issn         = {1474-4422},
  journal      = {LANCET NEUROLOGY},
  keyword      = {MUTATIONS,INCLUSIONS,PREVALENCE,SUSCEPTIBILITY,FAMILIES,DEMENTIA,ALS,CHROMOSOME 9P,HEXANUCLEOTIDE REPEAT,MOTOR-NEURON DISEASE},
  language     = {eng},
  number       = {1},
  pages        = {54--65},
  title        = {A C9orf72 promoter repeat expansion in a Flanders-Belgian cohort with disorders of the frontotemporal lobar degeneration-amyotrophic lateral sclerosis spectrum: a gene identification study},
  url          = {http://dx.doi.org/10.1016/S1474-4422(11)70261-7},
  volume       = {11},
  year         = {2012},
}

Chicago
Gijselinck, Ilse , Tim Van Langenhove, Julie van der Zee, Kristel Sleegers, Stephanie Philtjens, Gernot Kleinberger, Jonathan Janssens, et al. 2012. “A C9orf72 Promoter Repeat Expansion in a Flanders-Belgian Cohort with Disorders of the Frontotemporal Lobar Degeneration-amyotrophic Lateral Sclerosis Spectrum: a Gene Identification Study.” Lancet Neurology 11 (1): 54–65.
APA
Gijselinck, I., Van Langenhove, T., van der Zee, J., Sleegers, K., Philtjens, S., Kleinberger, G., Janssens, J., et al. (2012). A C9orf72 promoter repeat expansion in a Flanders-Belgian cohort with disorders of the frontotemporal lobar degeneration-amyotrophic lateral sclerosis spectrum: a gene identification study. LANCET NEUROLOGY, 11(1), 54–65.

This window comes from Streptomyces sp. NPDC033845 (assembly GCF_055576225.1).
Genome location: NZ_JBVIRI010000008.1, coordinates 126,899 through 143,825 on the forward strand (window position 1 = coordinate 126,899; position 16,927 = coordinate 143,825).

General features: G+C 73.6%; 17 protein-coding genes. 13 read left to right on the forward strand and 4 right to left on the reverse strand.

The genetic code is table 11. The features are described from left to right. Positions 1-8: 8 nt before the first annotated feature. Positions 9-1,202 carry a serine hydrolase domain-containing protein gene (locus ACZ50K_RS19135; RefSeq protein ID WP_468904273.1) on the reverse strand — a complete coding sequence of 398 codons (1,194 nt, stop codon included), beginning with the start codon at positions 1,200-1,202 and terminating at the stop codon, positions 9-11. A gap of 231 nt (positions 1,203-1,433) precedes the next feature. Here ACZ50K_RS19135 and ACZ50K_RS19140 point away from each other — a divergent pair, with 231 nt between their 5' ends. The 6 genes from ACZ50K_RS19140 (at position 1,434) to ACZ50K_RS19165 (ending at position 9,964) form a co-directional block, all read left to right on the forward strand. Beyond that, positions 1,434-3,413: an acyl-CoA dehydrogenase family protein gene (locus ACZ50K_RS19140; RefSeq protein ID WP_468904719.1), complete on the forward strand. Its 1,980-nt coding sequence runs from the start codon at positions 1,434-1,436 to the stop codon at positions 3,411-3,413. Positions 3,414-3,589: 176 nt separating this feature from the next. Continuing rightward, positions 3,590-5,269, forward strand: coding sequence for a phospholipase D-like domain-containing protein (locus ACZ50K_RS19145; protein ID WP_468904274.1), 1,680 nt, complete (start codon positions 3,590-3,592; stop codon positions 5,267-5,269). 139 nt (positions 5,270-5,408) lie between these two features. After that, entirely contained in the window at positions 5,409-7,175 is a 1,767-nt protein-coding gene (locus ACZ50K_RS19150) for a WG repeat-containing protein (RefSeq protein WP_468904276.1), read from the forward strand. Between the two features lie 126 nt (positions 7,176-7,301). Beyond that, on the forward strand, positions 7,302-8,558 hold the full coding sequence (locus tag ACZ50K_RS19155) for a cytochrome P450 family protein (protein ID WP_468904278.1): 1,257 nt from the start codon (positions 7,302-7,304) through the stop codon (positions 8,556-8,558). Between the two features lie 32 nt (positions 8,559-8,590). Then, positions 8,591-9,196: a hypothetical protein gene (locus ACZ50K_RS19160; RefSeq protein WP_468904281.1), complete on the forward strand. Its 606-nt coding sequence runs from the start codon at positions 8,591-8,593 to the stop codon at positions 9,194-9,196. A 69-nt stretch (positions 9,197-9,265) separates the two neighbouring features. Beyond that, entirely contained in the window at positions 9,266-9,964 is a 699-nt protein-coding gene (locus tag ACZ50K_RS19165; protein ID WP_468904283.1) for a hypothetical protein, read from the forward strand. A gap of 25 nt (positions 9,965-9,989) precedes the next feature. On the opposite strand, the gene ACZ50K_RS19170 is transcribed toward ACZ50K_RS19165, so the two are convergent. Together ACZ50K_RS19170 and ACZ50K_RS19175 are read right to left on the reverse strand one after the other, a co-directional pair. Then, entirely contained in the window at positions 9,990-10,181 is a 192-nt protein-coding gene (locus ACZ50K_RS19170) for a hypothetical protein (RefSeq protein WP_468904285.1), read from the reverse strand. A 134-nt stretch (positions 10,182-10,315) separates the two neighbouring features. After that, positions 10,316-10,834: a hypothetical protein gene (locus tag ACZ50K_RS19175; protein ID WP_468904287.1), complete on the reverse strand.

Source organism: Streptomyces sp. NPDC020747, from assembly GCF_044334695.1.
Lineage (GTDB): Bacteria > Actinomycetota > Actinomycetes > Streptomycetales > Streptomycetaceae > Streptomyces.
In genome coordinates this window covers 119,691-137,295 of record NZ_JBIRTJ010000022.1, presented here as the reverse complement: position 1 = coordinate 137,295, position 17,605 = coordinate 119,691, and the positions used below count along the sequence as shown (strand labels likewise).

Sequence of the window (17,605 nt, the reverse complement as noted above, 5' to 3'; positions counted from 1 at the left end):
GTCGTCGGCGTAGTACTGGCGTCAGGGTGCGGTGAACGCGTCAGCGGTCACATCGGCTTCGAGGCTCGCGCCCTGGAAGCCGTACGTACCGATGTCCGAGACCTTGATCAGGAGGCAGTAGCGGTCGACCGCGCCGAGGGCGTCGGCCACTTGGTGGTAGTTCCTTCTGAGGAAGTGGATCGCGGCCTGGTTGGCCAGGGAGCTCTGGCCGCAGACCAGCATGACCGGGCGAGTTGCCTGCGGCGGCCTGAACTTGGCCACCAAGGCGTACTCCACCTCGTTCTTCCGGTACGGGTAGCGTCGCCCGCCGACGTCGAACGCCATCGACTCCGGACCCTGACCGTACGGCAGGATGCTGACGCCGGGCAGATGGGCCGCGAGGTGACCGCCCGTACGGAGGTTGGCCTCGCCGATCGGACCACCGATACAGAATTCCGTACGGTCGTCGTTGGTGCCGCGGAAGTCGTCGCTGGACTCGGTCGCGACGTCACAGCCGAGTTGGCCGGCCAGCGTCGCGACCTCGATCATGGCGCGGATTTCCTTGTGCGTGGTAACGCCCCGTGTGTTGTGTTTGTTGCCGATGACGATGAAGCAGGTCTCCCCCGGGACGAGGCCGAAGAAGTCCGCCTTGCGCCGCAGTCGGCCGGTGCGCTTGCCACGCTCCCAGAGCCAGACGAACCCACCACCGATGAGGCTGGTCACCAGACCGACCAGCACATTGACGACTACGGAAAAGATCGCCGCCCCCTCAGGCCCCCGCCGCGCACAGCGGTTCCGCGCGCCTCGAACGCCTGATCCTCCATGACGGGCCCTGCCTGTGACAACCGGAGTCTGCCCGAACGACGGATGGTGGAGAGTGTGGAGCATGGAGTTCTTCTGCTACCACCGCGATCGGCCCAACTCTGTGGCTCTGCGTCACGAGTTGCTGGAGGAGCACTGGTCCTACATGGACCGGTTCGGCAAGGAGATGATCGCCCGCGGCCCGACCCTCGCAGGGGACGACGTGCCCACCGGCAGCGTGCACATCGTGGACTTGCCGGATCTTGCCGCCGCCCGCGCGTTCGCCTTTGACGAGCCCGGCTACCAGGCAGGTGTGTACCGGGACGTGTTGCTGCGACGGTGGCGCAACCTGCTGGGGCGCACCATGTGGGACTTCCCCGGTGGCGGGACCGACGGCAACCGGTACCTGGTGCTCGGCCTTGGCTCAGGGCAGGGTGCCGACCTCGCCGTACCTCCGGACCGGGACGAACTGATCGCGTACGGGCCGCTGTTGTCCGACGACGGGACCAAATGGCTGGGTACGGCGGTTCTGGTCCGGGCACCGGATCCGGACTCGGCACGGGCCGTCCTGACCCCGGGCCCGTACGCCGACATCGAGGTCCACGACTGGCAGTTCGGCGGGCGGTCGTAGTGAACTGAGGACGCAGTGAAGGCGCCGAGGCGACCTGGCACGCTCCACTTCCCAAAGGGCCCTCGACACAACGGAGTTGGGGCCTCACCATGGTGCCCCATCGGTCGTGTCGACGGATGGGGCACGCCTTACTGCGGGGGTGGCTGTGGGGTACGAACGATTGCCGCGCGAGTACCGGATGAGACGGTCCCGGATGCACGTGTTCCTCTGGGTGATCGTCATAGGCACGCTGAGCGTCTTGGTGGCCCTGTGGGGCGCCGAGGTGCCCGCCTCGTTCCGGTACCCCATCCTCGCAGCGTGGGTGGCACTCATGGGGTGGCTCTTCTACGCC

Vancouver
1.
Gijselinck I, Van Langenhove T, van der Zee J, Sleegers K, Philtjens S, Kleinberger G, et al. A C9orf72 promoter repeat expansion in a Flanders-Belgian cohort with disorders of the frontotemporal lobar degeneration-amyotrophic lateral sclerosis spectrum: a gene identification study. LANCET NEUROLOGY. 2012;11(1):54–65.
MLA
Gijselinck, Ilse , Tim Van Langenhove, Julie van der Zee, et al. “A C9orf72 Promoter Repeat Expansion in a Flanders-Belgian Cohort with Disorders of the Frontotemporal Lobar Degeneration-amyotrophic Lateral Sclerosis Spectrum: a Gene Identification Study.” LANCET NEUROLOGY 11.1 (2012): 54–65. Print.